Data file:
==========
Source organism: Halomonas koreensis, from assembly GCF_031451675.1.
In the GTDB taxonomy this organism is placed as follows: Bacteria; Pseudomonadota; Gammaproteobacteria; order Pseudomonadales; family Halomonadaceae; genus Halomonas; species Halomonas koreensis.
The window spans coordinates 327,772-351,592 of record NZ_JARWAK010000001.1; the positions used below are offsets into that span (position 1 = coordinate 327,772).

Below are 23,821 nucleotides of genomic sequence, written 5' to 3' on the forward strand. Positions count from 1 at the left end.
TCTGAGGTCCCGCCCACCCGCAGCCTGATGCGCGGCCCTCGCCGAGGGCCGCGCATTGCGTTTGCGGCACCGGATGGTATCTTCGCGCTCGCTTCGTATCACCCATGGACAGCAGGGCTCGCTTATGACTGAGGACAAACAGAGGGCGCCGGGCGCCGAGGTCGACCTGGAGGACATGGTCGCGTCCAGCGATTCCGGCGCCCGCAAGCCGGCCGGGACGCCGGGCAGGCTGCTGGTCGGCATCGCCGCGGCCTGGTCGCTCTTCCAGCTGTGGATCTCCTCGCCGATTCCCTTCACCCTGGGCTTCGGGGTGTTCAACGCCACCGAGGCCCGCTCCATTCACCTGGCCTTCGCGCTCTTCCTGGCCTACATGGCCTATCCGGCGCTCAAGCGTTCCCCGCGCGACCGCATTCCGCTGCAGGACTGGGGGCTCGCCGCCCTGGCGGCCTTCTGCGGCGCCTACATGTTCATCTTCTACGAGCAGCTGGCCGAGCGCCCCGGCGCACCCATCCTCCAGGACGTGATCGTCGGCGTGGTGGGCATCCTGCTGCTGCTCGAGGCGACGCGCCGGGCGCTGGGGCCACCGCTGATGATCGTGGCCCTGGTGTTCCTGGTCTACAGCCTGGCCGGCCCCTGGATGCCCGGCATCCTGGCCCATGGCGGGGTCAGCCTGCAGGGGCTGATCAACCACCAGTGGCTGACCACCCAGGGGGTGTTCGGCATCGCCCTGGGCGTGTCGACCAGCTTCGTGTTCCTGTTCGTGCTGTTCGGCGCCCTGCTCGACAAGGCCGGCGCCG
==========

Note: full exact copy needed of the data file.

Source organism: Halomonas koreensis, from assembly GCF_031451675.1.
In the GTDB taxonomy this organism is placed as follows: Bacteria; Pseudomonadota; Gammaproteobacteria; order Pseudomonadales; family Halomonadaceae; genus Halomonas; species Halomonas koreensis.
The window spans coordinates 327,772-351,592 of record NZ_JARWAK010000001.1; the positions used below are offsets into that span (position 1 = coordinate 327,772).

Below are 23,821 nucleotides of genomic sequence, written 5' to 3' on the forward strand. Positions count from 1 at the left end.
TCTGAGGTCCCGCCCACCCGCAGCCTGATGCGCGGCCCTCGCCGAGGGCCGCGCATTGCGTTTGCGGCACCGGATGGTATCTTCGCGCTCGCTTCGTATCACCCATGGACAGCAGGGCTCGCTTATGACTGAGGACAAACAGAGGGCGCCGGGCGCCGAGGTCGACCTGGAGGACATGGTCGCGTCCAGCGATTCCGGCGCCCGCAAGCCGGCCGGGACGCCGGGCAGGCTGCTGGTCGGCATCGCCGCGGCCTGGTCGCTCTTCCAGCTGTGGATCTCCTCGCCGATTCCCTTCACCCTGGGCTTCGGGGTGTTCAACGCCACCGAGGCCCGCTCCATTCACCTGGCCTTCGCGCTCTTCCTGGCCTACATGGCCTATCCGGCGCTCAAGCGTTCCCCGCGCGACCGCATTCCGCTGCAGGACTGGGGGCTCGCCGCCCTGGCGGCCTTCTGCGGCGCCTACATGTTCATCTTCTACGAGCAGCTGGCCGAGCGCCCCGGCGCACCCATCCTCCAGGACGTGATCGTCGGCGTGGTGGGCATCCTGCTGCTGCTCGAGGCGACGCGCCGGGCGCTGGGGCCACCGCTGATGATCGTGGCCCTGGTGTTCCTGGTCTACAGCCTGGCCGGCCCCTGGATGCCCGGCATCCTGGCCCATGGCGGGGTCAGCCTGCAGGGGCTGATCAACCACCAGTGGCTGACCACCCAGGGGGTGTTCGGCATCGCCCTGGGCGTGTCGACCAGCTTCGTGTTCCTGTTCGTGCTGTTCGGCGCCCTGCTCGACAAGGCCGGCGCCG